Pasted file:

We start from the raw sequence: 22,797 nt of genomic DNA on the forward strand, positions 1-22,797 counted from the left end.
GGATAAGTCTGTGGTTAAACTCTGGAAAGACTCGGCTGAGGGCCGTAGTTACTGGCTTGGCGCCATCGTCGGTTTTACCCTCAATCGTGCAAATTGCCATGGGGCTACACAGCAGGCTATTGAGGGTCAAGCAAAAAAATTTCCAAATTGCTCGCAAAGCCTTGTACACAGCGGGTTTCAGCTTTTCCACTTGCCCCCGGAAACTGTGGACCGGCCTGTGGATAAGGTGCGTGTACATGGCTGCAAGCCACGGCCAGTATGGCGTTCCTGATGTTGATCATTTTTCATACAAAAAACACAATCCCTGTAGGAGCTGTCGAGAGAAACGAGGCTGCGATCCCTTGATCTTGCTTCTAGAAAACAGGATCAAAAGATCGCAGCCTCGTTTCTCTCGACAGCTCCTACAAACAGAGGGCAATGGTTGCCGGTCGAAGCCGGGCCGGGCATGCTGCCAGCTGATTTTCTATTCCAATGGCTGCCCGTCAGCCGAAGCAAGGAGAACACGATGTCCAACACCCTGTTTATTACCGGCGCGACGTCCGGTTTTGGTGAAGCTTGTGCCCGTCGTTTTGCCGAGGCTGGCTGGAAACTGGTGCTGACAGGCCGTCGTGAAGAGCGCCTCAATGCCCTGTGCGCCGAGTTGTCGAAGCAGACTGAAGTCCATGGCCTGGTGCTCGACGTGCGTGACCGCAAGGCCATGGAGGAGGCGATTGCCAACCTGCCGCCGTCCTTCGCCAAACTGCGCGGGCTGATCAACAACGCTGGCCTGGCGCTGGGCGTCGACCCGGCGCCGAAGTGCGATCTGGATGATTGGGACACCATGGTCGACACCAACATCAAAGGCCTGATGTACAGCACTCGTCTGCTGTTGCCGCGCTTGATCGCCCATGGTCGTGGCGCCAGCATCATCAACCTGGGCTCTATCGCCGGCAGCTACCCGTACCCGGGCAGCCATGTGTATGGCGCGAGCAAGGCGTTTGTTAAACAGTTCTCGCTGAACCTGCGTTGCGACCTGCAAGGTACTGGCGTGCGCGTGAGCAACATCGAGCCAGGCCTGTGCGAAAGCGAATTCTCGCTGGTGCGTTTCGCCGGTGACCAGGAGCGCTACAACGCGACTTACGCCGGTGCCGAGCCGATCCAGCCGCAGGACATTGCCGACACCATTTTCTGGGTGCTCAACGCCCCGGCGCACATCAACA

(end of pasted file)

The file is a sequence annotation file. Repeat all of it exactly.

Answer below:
We start from the raw sequence: 22,797 nt of genomic DNA on the forward strand, positions 1-22,797 counted from the left end.
GGATAAGTCTGTGGTTAAACTCTGGAAAGACTCGGCTGAGGGCCGTAGTTACTGGCTTGGCGCCATCGTCGGTTTTACCCTCAATCGTGCAAATTGCCATGGGGCTACACAGCAGGCTATTGAGGGTCAAGCAAAAAAATTTCCAAATTGCTCGCAAAGCCTTGTACACAGCGGGTTTCAGCTTTTCCACTTGCCCCCGGAAACTGTGGACCGGCCTGTGGATAAGGTGCGTGTACATGGCTGCAAGCCACGGCCAGTATGGCGTTCCTGATGTTGATCATTTTTCATACAAAAAACACAATCCCTGTAGGAGCTGTCGAGAGAAACGAGGCTGCGATCCCTTGATCTTGCTTCTAGAAAACAGGATCAAAAGATCGCAGCCTCGTTTCTCTCGACAGCTCCTACAAACAGAGGGCAATGGTTGCCGGTCGAAGCCGGGCCGGGCATGCTGCCAGCTGATTTTCTATTCCAATGGCTGCCCGTCAGCCGAAGCAAGGAGAACACGATGTCCAACACCCTGTTTATTACCGGCGCGACGTCCGGTTTTGGTGAAGCTTGTGCCCGTCGTTTTGCCGAGGCTGGCTGGAAACTGGTGCTGACAGGCCGTCGTGAAGAGCGCCTCAATGCCCTGTGCGCCGAGTTGTCGAAGCAGACTGAAGTCCATGGCCTGGTGCTCGACGTGCGTGACCGCAAGGCCATGGAGGAGGCGATTGCCAACCTGCCGCCGTCCTTCGCCAAACTGCGCGGGCTGATCAACAACGCTGGCCTGGCGCTGGGCGTCGACCCGGCGCCGAAGTGCGATCTGGATGATTGGGACACCATGGTCGACACCAACATCAAAGGCCTGATGTACAGCACTCGTCTGCTGTTGCCGCGCTTGATCGCCCATGGTCGTGGCGCCAGCATCATCAACCTGGGCTCTATCGCCGGCAGCTACCCGTACCCGGGCAGCCATGTGTATGGCGCGAGCAAGGCGTTTGTTAAACAGTTCTCGCTGAACCTGCGTTGCGACCTGCAAGGTACTGGCGTGCGCGTGAGCAACATCGAGCCAGGCCTGTGCGAAAGCGAATTCTCGCTGGTGCGTTTCGCCGGTGACCAGGAGCGCTACAACGCGACTTACGCCGGTGCCGAGCCGATCCAGCCGCAGGACATTGCCGACACCATTTTCTGGGTGCTCAACGCCCCGGCGCACATCAACA